As we know, women encounter bias in several aspects of their lives –– education, career, health, and so much more. Because of that, managing life and staying positive can sometimes be difficult. Thanks to these five women and their dedication to bettering the lives of women everywhere, self-help books have become a tool for fostering inspiration and showing women that they are capable of anything.
It’s Not Always Depression by Hilary Jacobs Hendel
Blogger-turned-author Hilary Jacobs Hendel uses her knowledge in psychotherapy to help readers struggling with anxiety, depression, or any form of emotional despair. Her debut self-help title, It’s Not Always Depression, emphasizes the growing importance of emotional literacy and self-realization. In it, she introduces what she calls ‘The Change Triangle,’ a set of guidelines that can assist anyone through the process of reconnecting with their true self after dealing with tough times.
How Women Rise by Sally Helgesen & Marshall Goldsmith
Written by two experts in leadership and entrepreneurship, How Women Rise is an essential guide for women seeking to advance within their careers. The book breaks down twelve habits women regularly exhibit in their work environments, particularly those which are male-dominated. It offers tips, tricks, and words of encouragement to be bold and take those necessary steps to level up in your career.
Becoming by Michelle Obama
As the first African-American First Lady, Michelle Obama has many interesting stories to tell. Those stories range from moments of her childhood in Chicago’s South Side to her most eye-opening experiences at the White House. Her memoir, Becoming, not only invites readers to take a deeper look at the life of a significant cultural figure –– it combines years of wisdom on motherhood, work-life balance, and love to inspire countless other women.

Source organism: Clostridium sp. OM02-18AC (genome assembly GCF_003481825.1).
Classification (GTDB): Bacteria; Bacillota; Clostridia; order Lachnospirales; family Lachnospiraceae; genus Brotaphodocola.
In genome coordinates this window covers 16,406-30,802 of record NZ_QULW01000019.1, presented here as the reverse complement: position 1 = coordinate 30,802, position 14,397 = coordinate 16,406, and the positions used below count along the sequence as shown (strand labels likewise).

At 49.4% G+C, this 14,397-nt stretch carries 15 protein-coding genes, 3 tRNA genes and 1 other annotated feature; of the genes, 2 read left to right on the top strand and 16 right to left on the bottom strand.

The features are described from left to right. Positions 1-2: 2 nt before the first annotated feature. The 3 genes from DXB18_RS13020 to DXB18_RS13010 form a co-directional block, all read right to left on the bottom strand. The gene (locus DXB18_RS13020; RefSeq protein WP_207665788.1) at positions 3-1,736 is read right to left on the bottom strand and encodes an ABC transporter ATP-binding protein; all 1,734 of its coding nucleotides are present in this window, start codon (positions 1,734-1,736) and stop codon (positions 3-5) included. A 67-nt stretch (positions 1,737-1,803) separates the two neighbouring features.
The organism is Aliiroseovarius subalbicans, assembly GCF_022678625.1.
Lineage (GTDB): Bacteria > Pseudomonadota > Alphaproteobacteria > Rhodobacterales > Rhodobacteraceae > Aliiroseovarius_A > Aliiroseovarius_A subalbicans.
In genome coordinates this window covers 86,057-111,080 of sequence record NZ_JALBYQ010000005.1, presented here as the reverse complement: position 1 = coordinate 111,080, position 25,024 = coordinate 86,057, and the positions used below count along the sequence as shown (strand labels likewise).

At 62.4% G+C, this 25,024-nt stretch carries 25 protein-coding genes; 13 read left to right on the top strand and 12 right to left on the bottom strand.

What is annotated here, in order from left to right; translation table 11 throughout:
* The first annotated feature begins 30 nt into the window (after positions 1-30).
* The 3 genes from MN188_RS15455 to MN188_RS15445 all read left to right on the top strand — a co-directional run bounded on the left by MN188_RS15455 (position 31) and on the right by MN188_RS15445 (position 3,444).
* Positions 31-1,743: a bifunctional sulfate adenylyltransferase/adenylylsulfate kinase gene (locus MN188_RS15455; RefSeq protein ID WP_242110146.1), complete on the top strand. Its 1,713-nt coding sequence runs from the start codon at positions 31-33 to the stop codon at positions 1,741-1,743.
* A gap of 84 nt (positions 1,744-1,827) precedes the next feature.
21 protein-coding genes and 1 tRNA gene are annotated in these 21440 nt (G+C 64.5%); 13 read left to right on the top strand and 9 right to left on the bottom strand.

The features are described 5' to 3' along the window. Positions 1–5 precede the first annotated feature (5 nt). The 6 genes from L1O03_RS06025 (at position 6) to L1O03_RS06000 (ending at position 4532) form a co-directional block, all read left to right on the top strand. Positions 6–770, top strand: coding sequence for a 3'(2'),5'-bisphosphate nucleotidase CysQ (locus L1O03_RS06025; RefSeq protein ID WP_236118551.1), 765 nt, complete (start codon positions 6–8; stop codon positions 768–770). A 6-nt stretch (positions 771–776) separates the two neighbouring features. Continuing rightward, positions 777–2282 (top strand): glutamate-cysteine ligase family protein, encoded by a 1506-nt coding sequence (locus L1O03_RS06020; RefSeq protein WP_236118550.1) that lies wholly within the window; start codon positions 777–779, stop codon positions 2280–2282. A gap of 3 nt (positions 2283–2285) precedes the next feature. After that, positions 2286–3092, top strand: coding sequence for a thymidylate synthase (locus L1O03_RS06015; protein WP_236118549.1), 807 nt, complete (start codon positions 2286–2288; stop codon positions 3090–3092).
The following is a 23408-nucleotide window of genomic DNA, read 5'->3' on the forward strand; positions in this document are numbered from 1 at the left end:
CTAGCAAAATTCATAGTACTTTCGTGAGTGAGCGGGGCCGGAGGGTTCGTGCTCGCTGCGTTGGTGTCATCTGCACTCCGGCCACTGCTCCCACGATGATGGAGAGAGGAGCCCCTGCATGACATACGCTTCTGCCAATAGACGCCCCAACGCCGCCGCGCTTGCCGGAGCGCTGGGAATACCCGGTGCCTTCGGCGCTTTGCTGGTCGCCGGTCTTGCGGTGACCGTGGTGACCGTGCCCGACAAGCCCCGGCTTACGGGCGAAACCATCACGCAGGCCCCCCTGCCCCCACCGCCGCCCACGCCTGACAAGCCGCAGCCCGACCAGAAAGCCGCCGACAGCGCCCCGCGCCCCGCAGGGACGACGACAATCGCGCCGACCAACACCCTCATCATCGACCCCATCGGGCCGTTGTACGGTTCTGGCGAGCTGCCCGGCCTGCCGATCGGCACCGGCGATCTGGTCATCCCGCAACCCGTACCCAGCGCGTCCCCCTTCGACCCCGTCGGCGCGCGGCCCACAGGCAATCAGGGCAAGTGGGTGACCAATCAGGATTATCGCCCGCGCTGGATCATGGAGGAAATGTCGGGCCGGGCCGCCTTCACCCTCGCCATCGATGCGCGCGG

The Witch’s Book of Self-Care by Arin Murphy-Hiscock
A mythical take on self-help, The Witch’s Book of Self-Care gives advice on how to prioritize your mind, body, and spirit using unorthodox methods. Some include meditating outdoors, creating your own body butter, and practicing the release of guilt by destroying physical objects linked with bad memories. Murphy-Hiscock focuses on abstract or intangible remedies, like mantras or reflective prompts, to heal any mental or physical anguish disrupting your happiness.
Codependent No More by Melody Beattie
Melody Beattie’s blunt title aligns with her book’s straightforward message: stop relying on others to maintain your emotional well-being. Codependent No More teaches readers to let go of things out of their control and set boundaries in their relationships, whether they’re romantic, platonic, or familial. Beattie draws from her own personal experiences and provides exercises for women to practice when they lose sight of themselves while seeking validation from others.